Lighting up the night

It’s Lit Fireworks opens FD store

-Messenger photo by Chad Thompson
Dan Winterfeld, owner of It's Lit Fireworks, left, and Molly Sanders, Fort Dodge store manager, pose with an assortment of firework cakes at the recently opened store along Fifth Avenue South.

For many people, a dark sky lit up by a colorful display of fireworks is the perfect way to cap off a Fourth of July celebration.

A new store in Fort Dodge is making it easier to follow through with that tradition. It’s Lit Fireworks, owned by Dan Winterfeld, opened at 1606 Fifth Ave. S. on June 3.

Winterfeld opened a chain of fireworks stores in 2017 after Iowa legalized them.

“We opened seven stores our first year in northwest Iowa,” Winterfeld said. “Currently we are at 16 stores.”

Winterfeld’s family helps operate the stores, including one in Harrisburg, South Dakota.

-Messenger photo by Chad Thompson
An assortment of Greek God firework cakes are on display at It's Lit Fireworks in Fort Dodge. The store opened June 3. It will close on July 8 and reopen in the winter.

“We did have partners at first and we bought them out last year,” Winterfeld said. “It seems like yesterday we did this. It’s been five years already.”

He has had his eye on Fort Dodge for a few years and finally found a suitable location.

“It was a long time coming,” Winterfeld said. “I was searching with realtors for spots in Fort Dodge for quite a while and was actually struggling and then came across this lot. I love the location right on Business 20.”

The store was built from nothing in just 29 days. Local contractors Russ’s Construction, Ball Plumbing, Moeller Furnace Co., Tjaden Electric, MC Concrete and Construction Masters, of Badger, were used for the job.

The building is about 3,000 square feet. The Fort Dodge store is the southernmost It’s Lit Fireworks location.

-Messenger photo by Chad Thompson
A fireworks display called Whacky Tobacky sits on the shelf of It's Lit Fireworks store in Fort Dodge.

Winterfeld said the size of his stores vary.

“We have some portable buildings we set up in some locations,” Winterfeld said. “We have some a little bigger than this one. This is our first build of a building, otherwise we a lot of times retrofit buildings, remodel them.”

Molly Sanders manages the Fort Dodge store.

Winterfeld is a farmer first. He farms grain and cattle in the Sioux Center area.

He liked the opportunity to sell fireworks in between harvest and planting seasons.

To Winterfeld, fireworks mean freedom.

“It is a family adventure,” Winterfeld said. “People are getting together to celebrate our freedoms on the Fourth of July and they do it in the backyard with a barbecue going.”

In terms of the fireworks themselves, everything from large finale cakes to artillery packs on down to children’s novelty products are sold at the store.

“We have the 200 gram cakes, 500 gram cakes and anything in between,” Winterfeld said. “We don’t miss any categories. We do pride ourselves on a good selection of novelties for grandparents who want to take their grandkids in to pick something out.”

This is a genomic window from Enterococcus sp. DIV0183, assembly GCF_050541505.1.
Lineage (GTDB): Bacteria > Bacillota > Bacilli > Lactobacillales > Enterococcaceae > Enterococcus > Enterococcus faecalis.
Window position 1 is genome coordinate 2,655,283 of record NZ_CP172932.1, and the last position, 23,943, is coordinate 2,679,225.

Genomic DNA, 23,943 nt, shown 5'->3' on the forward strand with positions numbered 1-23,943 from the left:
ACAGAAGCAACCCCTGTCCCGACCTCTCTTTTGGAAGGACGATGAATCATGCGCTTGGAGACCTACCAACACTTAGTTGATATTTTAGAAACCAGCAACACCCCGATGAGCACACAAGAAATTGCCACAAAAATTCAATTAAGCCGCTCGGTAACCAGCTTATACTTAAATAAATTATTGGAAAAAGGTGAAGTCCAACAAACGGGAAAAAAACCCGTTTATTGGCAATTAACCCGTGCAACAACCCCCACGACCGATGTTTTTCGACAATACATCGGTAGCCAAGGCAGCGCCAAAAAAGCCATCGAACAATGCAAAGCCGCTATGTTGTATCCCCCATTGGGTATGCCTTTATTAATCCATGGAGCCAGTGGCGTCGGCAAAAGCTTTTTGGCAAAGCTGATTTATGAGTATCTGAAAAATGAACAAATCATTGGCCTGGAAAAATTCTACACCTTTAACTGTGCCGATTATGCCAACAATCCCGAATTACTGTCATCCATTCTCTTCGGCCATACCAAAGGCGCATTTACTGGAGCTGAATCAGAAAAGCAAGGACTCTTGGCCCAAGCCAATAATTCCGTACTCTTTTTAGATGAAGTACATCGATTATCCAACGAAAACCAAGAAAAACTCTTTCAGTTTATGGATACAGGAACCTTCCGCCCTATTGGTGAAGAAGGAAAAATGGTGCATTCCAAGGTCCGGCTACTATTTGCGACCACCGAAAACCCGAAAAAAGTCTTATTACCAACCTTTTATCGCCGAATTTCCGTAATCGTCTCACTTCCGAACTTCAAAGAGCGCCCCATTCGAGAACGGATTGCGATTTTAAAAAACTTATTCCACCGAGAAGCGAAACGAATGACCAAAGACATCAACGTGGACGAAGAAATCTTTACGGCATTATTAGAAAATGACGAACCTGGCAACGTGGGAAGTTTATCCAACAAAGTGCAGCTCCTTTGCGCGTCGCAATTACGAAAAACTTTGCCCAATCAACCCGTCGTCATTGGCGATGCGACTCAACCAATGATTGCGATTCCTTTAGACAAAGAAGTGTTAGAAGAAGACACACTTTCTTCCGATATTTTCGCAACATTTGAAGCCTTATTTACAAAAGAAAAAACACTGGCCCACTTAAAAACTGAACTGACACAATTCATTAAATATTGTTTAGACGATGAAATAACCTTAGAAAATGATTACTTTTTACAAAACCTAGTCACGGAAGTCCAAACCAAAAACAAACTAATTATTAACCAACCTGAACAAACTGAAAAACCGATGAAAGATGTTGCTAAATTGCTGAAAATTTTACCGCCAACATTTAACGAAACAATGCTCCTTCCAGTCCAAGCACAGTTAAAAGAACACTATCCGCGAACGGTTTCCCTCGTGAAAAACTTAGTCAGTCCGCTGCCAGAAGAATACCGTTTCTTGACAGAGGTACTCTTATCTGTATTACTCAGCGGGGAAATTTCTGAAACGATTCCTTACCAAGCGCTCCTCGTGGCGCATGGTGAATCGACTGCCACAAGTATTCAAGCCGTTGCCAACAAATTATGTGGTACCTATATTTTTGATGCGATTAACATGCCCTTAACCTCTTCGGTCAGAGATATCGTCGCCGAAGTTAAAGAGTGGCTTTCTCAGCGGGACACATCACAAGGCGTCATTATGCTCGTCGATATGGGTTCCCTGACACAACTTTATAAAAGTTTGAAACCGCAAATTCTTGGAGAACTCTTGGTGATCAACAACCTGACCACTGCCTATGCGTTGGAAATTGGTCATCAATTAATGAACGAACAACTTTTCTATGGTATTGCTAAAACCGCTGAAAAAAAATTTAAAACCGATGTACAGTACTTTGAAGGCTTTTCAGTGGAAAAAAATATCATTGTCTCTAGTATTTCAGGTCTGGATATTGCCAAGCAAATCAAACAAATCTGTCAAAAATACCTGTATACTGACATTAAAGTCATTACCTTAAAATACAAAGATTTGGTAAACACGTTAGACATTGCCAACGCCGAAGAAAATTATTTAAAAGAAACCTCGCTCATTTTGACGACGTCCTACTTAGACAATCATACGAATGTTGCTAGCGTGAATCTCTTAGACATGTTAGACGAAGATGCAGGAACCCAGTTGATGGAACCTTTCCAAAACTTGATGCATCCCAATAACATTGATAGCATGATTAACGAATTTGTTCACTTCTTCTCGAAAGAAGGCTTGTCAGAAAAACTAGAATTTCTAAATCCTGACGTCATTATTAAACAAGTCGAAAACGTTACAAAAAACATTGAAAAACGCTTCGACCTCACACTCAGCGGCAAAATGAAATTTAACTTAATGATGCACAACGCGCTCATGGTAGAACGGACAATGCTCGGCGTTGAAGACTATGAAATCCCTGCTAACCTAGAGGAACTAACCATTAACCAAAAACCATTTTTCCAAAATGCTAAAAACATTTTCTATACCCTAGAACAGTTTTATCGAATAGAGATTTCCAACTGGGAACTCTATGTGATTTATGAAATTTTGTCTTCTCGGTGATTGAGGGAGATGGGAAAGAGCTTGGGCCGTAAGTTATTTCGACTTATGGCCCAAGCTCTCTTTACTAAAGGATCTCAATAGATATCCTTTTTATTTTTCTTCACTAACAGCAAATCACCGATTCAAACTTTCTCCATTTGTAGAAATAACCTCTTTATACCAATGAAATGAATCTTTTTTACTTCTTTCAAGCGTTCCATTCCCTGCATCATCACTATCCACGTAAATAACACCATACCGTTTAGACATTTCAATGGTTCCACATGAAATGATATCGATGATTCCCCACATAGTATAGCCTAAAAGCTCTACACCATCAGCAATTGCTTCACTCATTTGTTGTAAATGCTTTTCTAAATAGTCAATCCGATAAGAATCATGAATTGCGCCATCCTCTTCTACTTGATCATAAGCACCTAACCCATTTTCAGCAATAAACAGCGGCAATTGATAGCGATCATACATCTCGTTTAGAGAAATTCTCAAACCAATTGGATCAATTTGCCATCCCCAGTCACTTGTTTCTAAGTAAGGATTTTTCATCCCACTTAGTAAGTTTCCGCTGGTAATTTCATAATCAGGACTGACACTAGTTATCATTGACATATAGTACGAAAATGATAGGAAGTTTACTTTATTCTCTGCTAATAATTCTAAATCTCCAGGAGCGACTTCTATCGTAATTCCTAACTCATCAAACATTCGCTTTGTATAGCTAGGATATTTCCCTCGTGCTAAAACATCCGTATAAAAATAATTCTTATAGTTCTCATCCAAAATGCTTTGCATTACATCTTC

Winterfeld said about 99 percent of fireworks are made in China. He’s been able to keep a steady supply, but said the COVID-19 pandemic has slowed shipments. One shipment is still in California and won’t be able to be sold until next season.

The Jekyl & Hyde, a 500 gram, 3 inch, 9 shot cake, is the most expensive firework in the store.

Top sellers throughout company include Shredder, Crazy Aces and Mustang Sally.

In Fort Dodge, Sanders said the Greek God Series has sold well.

“Most of the guys are putting together a really good show, so they get the 500 cakes and pair them with the 200,” said Sanders, a native of Burlington . “Right now my best selling one is the Greek God Series. It has six 500 gram cakes. They will put that one more toward the middle end of their show.

She added, “Toxic is fast. People start the show off with that one. There’s 52 shots.”

Streets of Gold is a Willow cake.

“It goes up high and drips,” Sanders said. “It crackles.”

She added, “We have our own personal brand that we sell at our store, called Scorpio Strike The Night, that has 24 different effects.”

Meanwhile, snappers and fountains are popular with children, Sanders said.

Fireworks are certainly a popular way for many people to celebrate. But they aren’t for everyone, Sanders admits, especially for a lot of pets.

So the store sells anti anxiety dog treats.

“Dogs struggle a lot,” Sanders said. “We carry anti anxiety dog treats. It has CBD oil and it works really well. It calmed mine right down.”

Nukana, of Sioux City, makes the treats.

In terms of fireworks, business has been steady, Sanders said.

“When we first opened we had a full semi and we are second reload,” Sanders said.

Fireworks can be legally sold through July 8. They can be legally sold again starting Dec. 10 and going through Jan. 3.

“During the off times, we will shut it down and restock it throughout the year as product comes in,” Winterfeld said. “If a business wanted to come in and rent it and offload we would consider that, but doesn’t seem likely.”

The store will be open most days from 9 a.m. to 9 p.m.

“We are excited to be part of the Fort Dodge community,” Winterfeld said. “We aren’t leaving.”

Although Winterfeld owns multiple stores, he plans to be in Fort Dodge on the Fourth of July weekend.

“I will likely be here myself on the Fourth,” Winterfeld said. “I want to come spread my knowledge of the fireworks to the customers. I usually run the one at the lakes at Okoboji but my kids might have to run that one this year.”


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